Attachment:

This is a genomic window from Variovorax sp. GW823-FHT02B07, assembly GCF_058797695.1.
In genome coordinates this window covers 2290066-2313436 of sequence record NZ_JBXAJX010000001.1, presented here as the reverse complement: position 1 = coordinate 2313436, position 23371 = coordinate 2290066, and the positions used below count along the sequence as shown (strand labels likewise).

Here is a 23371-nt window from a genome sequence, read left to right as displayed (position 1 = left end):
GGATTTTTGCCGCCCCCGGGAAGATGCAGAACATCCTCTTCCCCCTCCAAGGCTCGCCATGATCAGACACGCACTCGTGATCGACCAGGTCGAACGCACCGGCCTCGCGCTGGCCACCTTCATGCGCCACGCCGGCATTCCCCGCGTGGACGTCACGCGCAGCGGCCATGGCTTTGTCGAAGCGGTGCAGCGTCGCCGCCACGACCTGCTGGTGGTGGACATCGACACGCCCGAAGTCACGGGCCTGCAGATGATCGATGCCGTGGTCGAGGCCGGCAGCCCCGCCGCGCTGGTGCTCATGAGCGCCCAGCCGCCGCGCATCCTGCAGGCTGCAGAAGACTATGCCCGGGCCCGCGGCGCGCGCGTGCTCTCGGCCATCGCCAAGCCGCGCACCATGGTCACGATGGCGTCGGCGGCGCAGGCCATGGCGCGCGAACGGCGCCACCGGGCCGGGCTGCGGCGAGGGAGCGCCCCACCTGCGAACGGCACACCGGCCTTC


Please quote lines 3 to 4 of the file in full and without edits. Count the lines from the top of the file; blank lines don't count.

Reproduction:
Here is a 23371-nt window from a genome sequence, read left to right as displayed (position 1 = left end):
GGATTTTTGCCGCCCCCGGGAAGATGCAGAACATCCTCTTCCCCCTCCAAGGCTCGCCATGATCAGACACGCACTCGTGATCGACCAGGTCGAACGCACCGGCCTCGCGCTGGCCACCTTCATGCGCCACGCCGGCATTCCCCGCGTGGACGTCACGCGCAGCGGCCATGGCTTTGTCGAAGCGGTGCAGCGTCGCCGCCACGACCTGCTGGTGGTGGACATCGACACGCCCGAAGTCACGGGCCTGCAGATGATCGATGCCGTGGTCGAGGCCGGCAGCCCCGCCGCGCTGGTGCTCATGAGCGCCCAGCCGCCGCGCATCCTGCAGGCTGCAGAAGACTATGCCCGGGCCCGCGGCGCGCGCGTGCTCTCGGCCATCGCCAAGCCGCGCACCATGGTCACGATGGCGTCGGCGGCGCAGGCCATGGCGCGCGAACGGCGCCACCGGGCCGGGCTGCGGCGAGGGAGCGCCCCACCTGCGAACGGCACACCGGCCTTC